As the prediction of the horrific storms that blew through Kansas on Saturday became national news, many people prepared themselves to live through the event and give their recollection afterwards about being hunkered down in their shelter, with their prepared water bottles and granola bars. Even the most courageous storm warriors all over the state found themselves with sweat on their brow, worried about what Saturday evening had in store.
I was one of the many fans who purchased tickets moments after being on the market for the country music headliner show coming to town the same Saturday the bad weather was. For weeks, I had been looking forward to the Miranda Lambert in Wichita.
I was excited for many reasons, but when the warnings of tornadoes scampering through the Wheat State became more and more of a real threat, I reconsidered traveling to the city and taking myself out of my comfort zone, for fear I would experience the storm where I was, or worse, have it hit Peabody.
My mother begged me stay home. Telling me that if I was still living at home, under her supervision, that there was no way she would allow me to go because of the weather. But I just had this feeling that if I didn’t go, I would regret it.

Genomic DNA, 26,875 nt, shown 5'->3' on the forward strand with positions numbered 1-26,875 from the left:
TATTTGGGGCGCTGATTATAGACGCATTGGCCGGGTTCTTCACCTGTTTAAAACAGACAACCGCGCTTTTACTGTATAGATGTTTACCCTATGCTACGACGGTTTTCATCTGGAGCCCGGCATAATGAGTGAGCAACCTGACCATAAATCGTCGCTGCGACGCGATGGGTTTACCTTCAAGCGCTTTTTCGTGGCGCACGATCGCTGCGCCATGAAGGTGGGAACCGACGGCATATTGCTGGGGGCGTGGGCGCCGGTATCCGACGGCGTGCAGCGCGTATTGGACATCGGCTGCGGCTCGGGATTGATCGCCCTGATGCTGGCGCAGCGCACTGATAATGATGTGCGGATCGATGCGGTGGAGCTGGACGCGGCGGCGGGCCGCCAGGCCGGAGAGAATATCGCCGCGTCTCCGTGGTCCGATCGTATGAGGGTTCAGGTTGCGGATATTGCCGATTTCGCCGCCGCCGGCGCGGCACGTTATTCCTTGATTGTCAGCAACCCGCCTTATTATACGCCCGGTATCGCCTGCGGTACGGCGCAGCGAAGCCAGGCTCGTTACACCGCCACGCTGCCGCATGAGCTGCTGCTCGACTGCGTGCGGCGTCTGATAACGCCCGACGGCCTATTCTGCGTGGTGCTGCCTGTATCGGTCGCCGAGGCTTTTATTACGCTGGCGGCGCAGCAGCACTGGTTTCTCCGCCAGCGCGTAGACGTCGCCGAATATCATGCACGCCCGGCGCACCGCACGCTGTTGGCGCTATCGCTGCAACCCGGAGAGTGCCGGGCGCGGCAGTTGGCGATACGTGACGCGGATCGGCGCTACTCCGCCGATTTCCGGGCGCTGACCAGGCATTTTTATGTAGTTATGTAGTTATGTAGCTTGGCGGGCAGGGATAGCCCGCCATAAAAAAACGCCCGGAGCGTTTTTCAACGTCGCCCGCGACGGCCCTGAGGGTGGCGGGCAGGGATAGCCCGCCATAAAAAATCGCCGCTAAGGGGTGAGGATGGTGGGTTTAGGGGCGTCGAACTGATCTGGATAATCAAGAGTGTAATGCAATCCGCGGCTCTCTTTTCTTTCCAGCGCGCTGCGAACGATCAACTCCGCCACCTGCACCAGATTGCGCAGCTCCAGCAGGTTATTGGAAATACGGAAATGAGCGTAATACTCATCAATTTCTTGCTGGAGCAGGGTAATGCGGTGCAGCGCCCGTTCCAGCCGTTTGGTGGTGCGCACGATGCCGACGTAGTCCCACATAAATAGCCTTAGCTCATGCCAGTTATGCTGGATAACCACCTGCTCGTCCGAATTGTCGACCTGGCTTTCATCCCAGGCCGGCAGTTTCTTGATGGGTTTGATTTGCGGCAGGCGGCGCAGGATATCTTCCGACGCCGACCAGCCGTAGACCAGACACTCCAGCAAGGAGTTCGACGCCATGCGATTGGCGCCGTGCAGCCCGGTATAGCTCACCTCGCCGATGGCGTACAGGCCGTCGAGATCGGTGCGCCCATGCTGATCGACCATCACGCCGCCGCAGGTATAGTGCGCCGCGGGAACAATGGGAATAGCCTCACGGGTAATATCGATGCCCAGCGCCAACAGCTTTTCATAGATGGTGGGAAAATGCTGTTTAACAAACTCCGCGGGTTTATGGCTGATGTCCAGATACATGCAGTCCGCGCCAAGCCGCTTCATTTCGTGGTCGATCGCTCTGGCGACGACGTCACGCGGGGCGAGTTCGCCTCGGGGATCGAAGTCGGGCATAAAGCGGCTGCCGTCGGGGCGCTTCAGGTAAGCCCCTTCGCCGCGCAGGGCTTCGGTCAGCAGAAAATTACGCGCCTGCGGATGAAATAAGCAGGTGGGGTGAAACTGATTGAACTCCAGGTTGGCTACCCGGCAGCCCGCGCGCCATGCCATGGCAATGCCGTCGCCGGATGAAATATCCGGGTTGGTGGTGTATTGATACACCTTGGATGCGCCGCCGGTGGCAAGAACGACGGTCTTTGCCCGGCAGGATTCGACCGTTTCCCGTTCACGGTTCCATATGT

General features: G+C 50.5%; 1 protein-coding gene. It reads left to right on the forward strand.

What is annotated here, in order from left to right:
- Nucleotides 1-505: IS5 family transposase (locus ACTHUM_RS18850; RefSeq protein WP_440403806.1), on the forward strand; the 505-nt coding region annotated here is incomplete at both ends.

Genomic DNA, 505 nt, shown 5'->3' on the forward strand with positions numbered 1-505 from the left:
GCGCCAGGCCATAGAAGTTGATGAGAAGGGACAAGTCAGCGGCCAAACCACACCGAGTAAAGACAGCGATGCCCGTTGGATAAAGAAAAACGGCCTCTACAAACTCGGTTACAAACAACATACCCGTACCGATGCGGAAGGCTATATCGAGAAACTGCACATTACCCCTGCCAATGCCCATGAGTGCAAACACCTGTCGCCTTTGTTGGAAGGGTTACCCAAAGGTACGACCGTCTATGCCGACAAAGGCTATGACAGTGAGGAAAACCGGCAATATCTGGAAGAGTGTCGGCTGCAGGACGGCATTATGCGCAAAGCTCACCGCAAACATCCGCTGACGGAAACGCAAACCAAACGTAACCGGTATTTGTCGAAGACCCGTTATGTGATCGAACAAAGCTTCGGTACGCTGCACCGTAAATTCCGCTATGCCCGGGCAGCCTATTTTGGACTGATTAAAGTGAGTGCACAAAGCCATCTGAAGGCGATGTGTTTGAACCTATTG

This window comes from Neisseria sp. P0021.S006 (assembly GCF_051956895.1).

My friends and I made it to the stadium fine. Other than gusty wind and the intimidating sky, if it weren’t for the radar on my phone, I would have dismissed the butterflies in my stomach for excitement, rather than fear. The warm-up acts performed like any other on tour. Other than the noticeable amount of vacant seats in the stadium, the crowd was buzzing, as to be expected. We may have even snagged some very good seats because of the smaller crowd.
Just when I thought maybe we were in the clear from any huge situation considering the condition of the weather outside, Lambert stopped after only a few songs into her set. She explained that the show had to be put on hold until whatever it was threatening us outside blew over. I was scared, but at the same time, not surprised by the turn of events.
It was then that a friend who does not handle natural threats well, especially the tornado kind, declared that all the commotion had made her had to really use the ladies’ room. After jumping the mild wall to the floor, and some cajoling of the security guard, I found another employee of the arena. I explained to her my situation, and the next thing I knew my friend and I were not only led to a line-free employee restroom, which happened to be in the break room.
We watched the storm with strangers, hearing gasps out of the crowd in fear for family members, and kept our fingers crossed. After about 30 minutes, we returned to our seats and to one of the best performances I have ever witnessed. Lambert even got choked up during the first couple of songs back from the break. It was at that moment I realized I was pretty glad I followed by instinct on this one. I survived, saw an amazing show and have a story that will someday, keep my grandchildren wide eyed as I tell them where I was during the April 14, 2012, tornadoes.